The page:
2023: Time running out for new electoral bill, says INEC

INEC Chairman, Prof. Mahmood Yakubu

Continued delay in the assent to the Electoral Act (2010) amendment bill may affect the adoption of the new amendments for the 2023 general elections, the Independent National Electoral Commission has said.

The commission said though it operates based on existing legal regime, it was important to have the law that would guide the elections in place at least 12 to 18 months before the exercise.

Already, the Chairman of INEC, Prof Mahmood Yakubu, has announced February 23, 2023 as the date for the presidential election, which is about one year from now.

The amendment, prompted by the compelling need to engender transparency, improve the electoral process and boost the credibility of elections, had generated nationwide debate, especially the need for electronic transmission of results and the contentious direct primary made mandatory for political parties.

The President, Major General Muhammadu Buhari (retd.), revealed in his letter to the National Assembly that the direct primary clause, inserted by the lawmakers, was the sole reason he vetoed the bill, noting that parties should have options on the mode of direct primary to adopt. “You can’t dictate to people and say you are practicing democracy,” he added.

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INEC National Commissioner and Chairman, Information and Voter Education Committee, Mr Festus Okoye, in an interview with Saturday PUNCH on Thursday, however, said, “The commission operates on the basis of the existing legal regime. The commission released the timetable and schedule of activities for the Ekiti and Osun states governorship elections based on the extant and existing constitutional and electoral legal framework.

“The commission does not operate on the basis of speculation and deductions. Yes, the commission is aware of the pendency of a bill to amend the existing legal regime. That bill is still inchoate and does not become law until it is signed by the President and or the National Assembly determines otherwise.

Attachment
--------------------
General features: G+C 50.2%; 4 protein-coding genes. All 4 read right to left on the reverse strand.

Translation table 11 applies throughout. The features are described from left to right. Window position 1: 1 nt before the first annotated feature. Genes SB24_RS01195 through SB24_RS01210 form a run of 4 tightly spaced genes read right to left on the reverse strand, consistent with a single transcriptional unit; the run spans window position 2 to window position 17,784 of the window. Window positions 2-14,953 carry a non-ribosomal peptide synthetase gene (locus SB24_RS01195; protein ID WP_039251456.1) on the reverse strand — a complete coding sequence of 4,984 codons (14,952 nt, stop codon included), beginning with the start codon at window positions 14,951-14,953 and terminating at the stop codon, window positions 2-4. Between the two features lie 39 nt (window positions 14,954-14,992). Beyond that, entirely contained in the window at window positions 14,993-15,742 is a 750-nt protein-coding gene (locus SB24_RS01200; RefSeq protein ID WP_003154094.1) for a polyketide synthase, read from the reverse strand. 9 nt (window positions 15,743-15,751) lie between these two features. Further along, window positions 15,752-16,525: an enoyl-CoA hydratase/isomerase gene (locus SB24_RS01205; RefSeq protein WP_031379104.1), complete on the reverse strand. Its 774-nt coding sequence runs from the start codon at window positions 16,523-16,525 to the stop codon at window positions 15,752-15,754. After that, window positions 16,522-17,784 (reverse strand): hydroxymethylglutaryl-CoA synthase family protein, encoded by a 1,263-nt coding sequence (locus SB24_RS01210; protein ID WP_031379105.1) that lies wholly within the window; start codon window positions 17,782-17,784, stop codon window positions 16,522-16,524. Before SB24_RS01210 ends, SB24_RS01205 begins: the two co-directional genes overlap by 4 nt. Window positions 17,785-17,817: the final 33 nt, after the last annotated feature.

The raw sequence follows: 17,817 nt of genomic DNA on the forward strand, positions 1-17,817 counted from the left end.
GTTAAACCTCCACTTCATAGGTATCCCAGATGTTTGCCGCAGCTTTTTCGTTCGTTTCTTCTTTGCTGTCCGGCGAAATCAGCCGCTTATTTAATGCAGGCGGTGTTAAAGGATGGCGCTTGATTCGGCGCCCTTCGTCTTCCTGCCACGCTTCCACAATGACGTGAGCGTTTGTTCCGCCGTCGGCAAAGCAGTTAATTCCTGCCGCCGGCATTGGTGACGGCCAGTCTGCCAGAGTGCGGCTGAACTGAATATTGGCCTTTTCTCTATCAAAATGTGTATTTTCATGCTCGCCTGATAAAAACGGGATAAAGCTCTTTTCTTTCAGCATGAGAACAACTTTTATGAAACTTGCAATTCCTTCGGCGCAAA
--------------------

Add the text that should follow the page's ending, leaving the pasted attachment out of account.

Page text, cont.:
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“Hopefully, issues around the amended law will soon be resolved. It is important to have the legal regime in place at least 12 to 18 months before a major election. It is also important to resolve the issues based on the differential timelines in the existing electoral act and the one that is projected in the bill.”

After the President vetoed the bill, many lawmakers expressed anger over his decision.

In the upper chamber, angry senators threatened to override his veto. Some of them had begun collecting signatures to this effect, but the move was later jettisoned following persuasion from their colleagues and the party.

The two chambers agreed to revisit the bill after their Christmas and New Year recess.

… as NASS resumes Tuesday

Meanwhile, there are expectations that the new bill would be signed into law in the next few weeks, given that the President has expressed readiness to sign the bill if the contentious direct primary clause was removed, while on the other hand, the leadership of the National Assembly has also promised to revisit the bill once they resume on January 18.

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The President made this commitment during his interview with Channels Television on January 5, 2022.

Asked if he would sign the bill if the mandatory direct primary clause was removed, Buhari said, “All I said was that there should be options. We must not insist that it should be direct (primary); there should also be consensus and indirect (primary options) and if they do that, I will sign. I will sign. All I would like is that there should be options. Allow them (political parties) to have other options.”

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